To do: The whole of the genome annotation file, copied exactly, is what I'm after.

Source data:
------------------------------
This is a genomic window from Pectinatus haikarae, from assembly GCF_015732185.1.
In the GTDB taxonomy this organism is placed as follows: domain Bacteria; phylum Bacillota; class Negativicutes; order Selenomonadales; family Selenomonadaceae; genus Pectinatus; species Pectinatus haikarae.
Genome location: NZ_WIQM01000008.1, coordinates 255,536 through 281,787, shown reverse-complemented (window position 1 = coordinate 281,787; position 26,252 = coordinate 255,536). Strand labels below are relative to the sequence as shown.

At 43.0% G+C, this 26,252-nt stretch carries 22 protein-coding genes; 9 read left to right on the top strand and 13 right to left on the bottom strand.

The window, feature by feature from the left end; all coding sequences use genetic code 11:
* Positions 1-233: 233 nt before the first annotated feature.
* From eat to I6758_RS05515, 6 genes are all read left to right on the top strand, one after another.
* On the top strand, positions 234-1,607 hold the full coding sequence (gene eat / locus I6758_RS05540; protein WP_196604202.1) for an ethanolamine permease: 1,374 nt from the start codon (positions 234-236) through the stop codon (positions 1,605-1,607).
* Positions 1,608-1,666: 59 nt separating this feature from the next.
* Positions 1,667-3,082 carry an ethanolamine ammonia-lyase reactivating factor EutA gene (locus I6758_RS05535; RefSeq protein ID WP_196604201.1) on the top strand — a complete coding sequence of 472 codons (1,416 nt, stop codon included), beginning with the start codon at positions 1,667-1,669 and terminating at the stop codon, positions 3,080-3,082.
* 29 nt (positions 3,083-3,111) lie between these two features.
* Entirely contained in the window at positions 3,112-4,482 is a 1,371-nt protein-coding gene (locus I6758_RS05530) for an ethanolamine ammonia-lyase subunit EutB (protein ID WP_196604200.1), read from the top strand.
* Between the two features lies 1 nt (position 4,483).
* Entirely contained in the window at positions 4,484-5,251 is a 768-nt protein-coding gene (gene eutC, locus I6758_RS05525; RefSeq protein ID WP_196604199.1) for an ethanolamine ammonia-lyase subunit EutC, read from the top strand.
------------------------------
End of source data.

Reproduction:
This is a genomic window from Pectinatus haikarae, from assembly GCF_015732185.1.
In the GTDB taxonomy this organism is placed as follows: domain Bacteria; phylum Bacillota; class Negativicutes; order Selenomonadales; family Selenomonadaceae; genus Pectinatus; species Pectinatus haikarae.
Genome location: NZ_WIQM01000008.1, coordinates 255,536 through 281,787, shown reverse-complemented (window position 1 = coordinate 281,787; position 26,252 = coordinate 255,536). Strand labels below are relative to the sequence as shown.

At 43.0% G+C, this 26,252-nt stretch carries 22 protein-coding genes; 9 read left to right on the top strand and 13 right to left on the bottom strand.

The window, feature by feature from the left end; all coding sequences use genetic code 11:
* Positions 1-233: 233 nt before the first annotated feature.
* From eat to I6758_RS05515, 6 genes are all read left to right on the top strand, one after another.
* On the top strand, positions 234-1,607 hold the full coding sequence (gene eat / locus I6758_RS05540; protein WP_196604202.1) for an ethanolamine permease: 1,374 nt from the start codon (positions 234-236) through the stop codon (positions 1,605-1,607).
* Positions 1,608-1,666: 59 nt separating this feature from the next.
* Positions 1,667-3,082 carry an ethanolamine ammonia-lyase reactivating factor EutA gene (locus I6758_RS05535; RefSeq protein ID WP_196604201.1) on the top strand — a complete coding sequence of 472 codons (1,416 nt, stop codon included), beginning with the start codon at positions 1,667-1,669 and terminating at the stop codon, positions 3,080-3,082.
* 29 nt (positions 3,083-3,111) lie between these two features.
* Entirely contained in the window at positions 3,112-4,482 is a 1,371-nt protein-coding gene (locus I6758_RS05530) for an ethanolamine ammonia-lyase subunit EutB (protein ID WP_196604200.1), read from the top strand.
* Between the two features lies 1 nt (position 4,483).
* Entirely contained in the window at positions 4,484-5,251 is a 768-nt protein-coding gene (gene eutC, locus I6758_RS05525; RefSeq protein ID WP_196604199.1) for an ethanolamine ammonia-lyase subunit EutC, read from the top strand.